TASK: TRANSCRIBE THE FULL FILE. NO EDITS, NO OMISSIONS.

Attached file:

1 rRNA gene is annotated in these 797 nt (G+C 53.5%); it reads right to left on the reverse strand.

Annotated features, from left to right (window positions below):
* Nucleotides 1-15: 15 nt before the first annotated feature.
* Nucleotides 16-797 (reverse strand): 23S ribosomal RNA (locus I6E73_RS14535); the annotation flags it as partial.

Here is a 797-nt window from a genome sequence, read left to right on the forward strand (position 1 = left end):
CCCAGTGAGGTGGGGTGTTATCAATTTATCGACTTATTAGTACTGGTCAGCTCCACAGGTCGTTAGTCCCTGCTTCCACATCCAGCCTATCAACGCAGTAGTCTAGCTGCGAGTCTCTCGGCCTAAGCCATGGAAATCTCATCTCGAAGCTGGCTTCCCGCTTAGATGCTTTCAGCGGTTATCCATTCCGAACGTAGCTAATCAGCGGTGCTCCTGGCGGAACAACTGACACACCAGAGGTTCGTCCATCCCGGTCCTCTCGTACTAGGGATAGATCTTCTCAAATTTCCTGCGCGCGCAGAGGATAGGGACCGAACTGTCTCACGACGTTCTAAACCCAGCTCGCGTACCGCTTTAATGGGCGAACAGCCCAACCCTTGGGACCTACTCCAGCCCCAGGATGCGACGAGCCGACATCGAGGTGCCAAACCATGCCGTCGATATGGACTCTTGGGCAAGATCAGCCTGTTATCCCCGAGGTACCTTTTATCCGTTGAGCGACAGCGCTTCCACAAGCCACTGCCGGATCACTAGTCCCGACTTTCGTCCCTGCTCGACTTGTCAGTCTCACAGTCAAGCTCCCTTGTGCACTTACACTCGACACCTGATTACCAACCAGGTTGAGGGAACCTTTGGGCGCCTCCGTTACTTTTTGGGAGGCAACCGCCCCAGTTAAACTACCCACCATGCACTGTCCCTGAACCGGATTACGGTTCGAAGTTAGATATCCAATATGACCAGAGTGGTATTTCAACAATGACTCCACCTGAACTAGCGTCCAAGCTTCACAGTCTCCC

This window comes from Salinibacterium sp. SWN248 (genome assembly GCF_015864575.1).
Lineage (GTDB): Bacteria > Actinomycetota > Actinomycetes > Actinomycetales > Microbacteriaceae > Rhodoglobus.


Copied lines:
1 rRNA gene is annotated in these 797 nt (G+C 53.5%); it reads right to left on the reverse strand.

Annotated features, from left to right (window positions below):
* Nucleotides 1-15: 15 nt before the first annotated feature.
* Nucleotides 16-797 (reverse strand): 23S ribosomal RNA (locus I6E73_RS14535); the annotation flags it as partial.

Here is a 797-nt window from a genome sequence, read left to right on the forward strand (position 1 = left end):
CCCAGTGAGGTGGGGTGTTATCAATTTATCGACTTATTAGTACTGGTCAGCTCCACAGGTCGTTAGTCCCTGCTTCCACATCCAGCCTATCAACGCAGTAGTCTAGCTGCGAGTCTCTCGGCCTAAGCCATGGAAATCTCATCTCGAAGCTGGCTTCCCGCTTAGATGCTTTCAGCGGTTATCCATTCCGAACGTAGCTAATCAGCGGTGCTCCTGGCGGAACAACTGACACACCAGAGGTTCGTCCATCCCGGTCCTCTCGTACTAGGGATAGATCTTCTCAAATTTCCTGCGCGCGCAGAGGATAGGGACCGAACTGTCTCACGACGTTCTAAACCCAGCTCGCGTACCGCTTTAATGGGCGAACAGCCCAACCCTTGGGACCTACTCCAGCCCCAGGATGCGACGAGCCGACATCGAGGTGCCAAACCATGCCGTCGATATGGACTCTTGGGCAAGATCAGCCTGTTATCCCCGAGGTACCTTTTATCCGTTGAGCGACAGCGCTTCCACAAGCCACTGCCGGATCACTAGTCCCGACTTTCGTCCCTGCTCGACTTGTCAGTCTCACAGTCAAGCTCCCTTGTGCACTTACACTCGACACCTGATTACCAACCAGGTTGAGGGAACCTTTGGGCGCCTCCGTTACTTTTTGGGAGGCAACCGCCCCAGTTAAACTACCCACCATGCACTGTCCCTGAACCGGATTACGGTTCGAAGTTAGATATCCAATATGACCAGAGTGGTATTTCAACAATGACTCCACCTGAACTAGCGTCCAAGCTTCACAGTCTCCC

This window comes from Salinibacterium sp. SWN248 (genome assembly GCF_015864575.1).
Lineage (GTDB): Bacteria > Actinomycetota > Actinomycetes > Actinomycetales > Microbacteriaceae > Rhodoglobus.